Recent observations at interviews and during the normal work process brought me to the idea that such a mistake is common among many younger developers. When put in front of an unfamiliar problem they tend to catch some detail that they understand and pursue it to the deep. Because they don't take time to step back and take a look at the problem as a whole, they may end up with weak solutions suffering from various illnesses that happen in the software world. Most likely you will see multiple leaky abstractions and dozens of lines of ad-hoc code in the programs produced this way. And of course don't be too optimistic about finding there clearly separated layers, constituted of the objects that comply with Single-Responsibility Principle.

After acquiring reasonable development experience we tend to replace the depth-first strategy with the breadth-first search. This happens not only because older developers are slower beasts, but more due to the acknowledgement of importance of the full context for the correct solution to the problem. The mistakes committed earlier make us approach both high- and low-level decisions with great respect to the surroundings and see the drawbacks of diving into details before thinking of the solution as a whole.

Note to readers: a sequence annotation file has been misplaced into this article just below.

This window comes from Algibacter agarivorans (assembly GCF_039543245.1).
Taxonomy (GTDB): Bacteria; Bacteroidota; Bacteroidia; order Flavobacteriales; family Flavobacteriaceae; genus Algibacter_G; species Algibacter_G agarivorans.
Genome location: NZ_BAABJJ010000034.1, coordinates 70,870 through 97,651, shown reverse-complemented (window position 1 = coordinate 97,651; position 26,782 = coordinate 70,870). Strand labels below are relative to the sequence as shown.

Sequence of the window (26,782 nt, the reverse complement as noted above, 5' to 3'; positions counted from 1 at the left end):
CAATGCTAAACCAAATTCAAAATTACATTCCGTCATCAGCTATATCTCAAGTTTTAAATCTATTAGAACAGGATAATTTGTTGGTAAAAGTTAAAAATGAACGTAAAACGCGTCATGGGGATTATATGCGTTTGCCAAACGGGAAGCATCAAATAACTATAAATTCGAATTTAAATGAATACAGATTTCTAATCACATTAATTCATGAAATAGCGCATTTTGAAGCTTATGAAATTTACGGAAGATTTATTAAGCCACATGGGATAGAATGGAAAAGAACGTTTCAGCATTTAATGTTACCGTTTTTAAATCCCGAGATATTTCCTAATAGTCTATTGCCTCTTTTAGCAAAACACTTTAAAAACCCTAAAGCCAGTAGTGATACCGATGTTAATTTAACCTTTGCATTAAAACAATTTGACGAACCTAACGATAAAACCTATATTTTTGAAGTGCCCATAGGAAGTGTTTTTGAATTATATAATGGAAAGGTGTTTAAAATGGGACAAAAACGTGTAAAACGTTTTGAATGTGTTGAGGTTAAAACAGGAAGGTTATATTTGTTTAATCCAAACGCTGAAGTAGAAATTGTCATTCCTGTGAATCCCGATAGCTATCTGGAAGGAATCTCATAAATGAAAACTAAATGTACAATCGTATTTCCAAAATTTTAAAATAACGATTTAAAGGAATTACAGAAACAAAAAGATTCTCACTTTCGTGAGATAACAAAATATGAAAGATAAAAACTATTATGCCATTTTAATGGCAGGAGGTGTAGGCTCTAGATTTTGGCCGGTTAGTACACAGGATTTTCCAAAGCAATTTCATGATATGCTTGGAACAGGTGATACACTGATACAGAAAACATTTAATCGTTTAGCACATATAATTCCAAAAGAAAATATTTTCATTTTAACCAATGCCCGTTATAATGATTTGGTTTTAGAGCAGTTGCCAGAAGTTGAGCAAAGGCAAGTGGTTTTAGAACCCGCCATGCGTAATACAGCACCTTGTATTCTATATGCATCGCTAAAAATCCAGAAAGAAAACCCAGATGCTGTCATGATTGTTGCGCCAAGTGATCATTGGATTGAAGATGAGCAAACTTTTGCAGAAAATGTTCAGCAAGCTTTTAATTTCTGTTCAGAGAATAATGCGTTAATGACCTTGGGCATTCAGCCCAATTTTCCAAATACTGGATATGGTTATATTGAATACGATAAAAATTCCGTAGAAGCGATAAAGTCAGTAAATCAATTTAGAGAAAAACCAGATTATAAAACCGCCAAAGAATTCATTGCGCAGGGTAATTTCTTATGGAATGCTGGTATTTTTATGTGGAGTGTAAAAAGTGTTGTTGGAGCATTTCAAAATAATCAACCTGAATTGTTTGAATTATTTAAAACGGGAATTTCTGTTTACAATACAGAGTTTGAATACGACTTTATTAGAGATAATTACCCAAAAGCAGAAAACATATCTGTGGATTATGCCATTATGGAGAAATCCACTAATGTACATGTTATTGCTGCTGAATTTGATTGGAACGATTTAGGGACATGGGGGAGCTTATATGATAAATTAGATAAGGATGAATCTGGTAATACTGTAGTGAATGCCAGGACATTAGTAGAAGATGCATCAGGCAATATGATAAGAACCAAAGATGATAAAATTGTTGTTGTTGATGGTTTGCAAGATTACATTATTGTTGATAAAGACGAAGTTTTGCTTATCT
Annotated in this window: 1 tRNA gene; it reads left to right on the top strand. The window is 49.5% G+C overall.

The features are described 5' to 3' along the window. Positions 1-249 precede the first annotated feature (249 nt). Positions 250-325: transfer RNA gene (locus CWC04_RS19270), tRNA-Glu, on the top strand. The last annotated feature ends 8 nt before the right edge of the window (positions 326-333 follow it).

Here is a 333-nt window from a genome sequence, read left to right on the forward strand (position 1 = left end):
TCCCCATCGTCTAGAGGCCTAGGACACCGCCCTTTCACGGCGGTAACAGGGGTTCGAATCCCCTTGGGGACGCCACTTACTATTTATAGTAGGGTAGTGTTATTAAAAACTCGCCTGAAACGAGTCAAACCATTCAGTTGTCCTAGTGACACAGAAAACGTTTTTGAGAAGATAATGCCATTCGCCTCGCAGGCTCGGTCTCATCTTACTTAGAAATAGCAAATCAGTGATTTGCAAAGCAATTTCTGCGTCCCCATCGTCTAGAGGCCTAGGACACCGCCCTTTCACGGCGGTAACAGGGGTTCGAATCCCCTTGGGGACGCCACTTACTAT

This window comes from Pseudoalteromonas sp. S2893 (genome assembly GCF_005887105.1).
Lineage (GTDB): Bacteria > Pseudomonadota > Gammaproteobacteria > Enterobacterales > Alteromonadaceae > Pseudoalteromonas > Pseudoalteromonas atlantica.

This obviously makes a lot of sense when we speak of software design and architecture definition, but actually the same breadth-first strategy is applicable to such activities as coding and bugfixing. For example, when analyzing a bug it is tempting to follow the first breadcrumbs seen in the data in an attempt to understand the issue, but this way one may end ep trying every possible hint and spend hours exploring dead-ends. Alternatively, one may take time to fully understand the context of the issue, appreciate its complexity and collect as many facts as possible before even trying to make assumptions regarding the cause of the problem. In this case he will be able to see clearly which guesses are worth a deep investigation and which can be ignored altogether.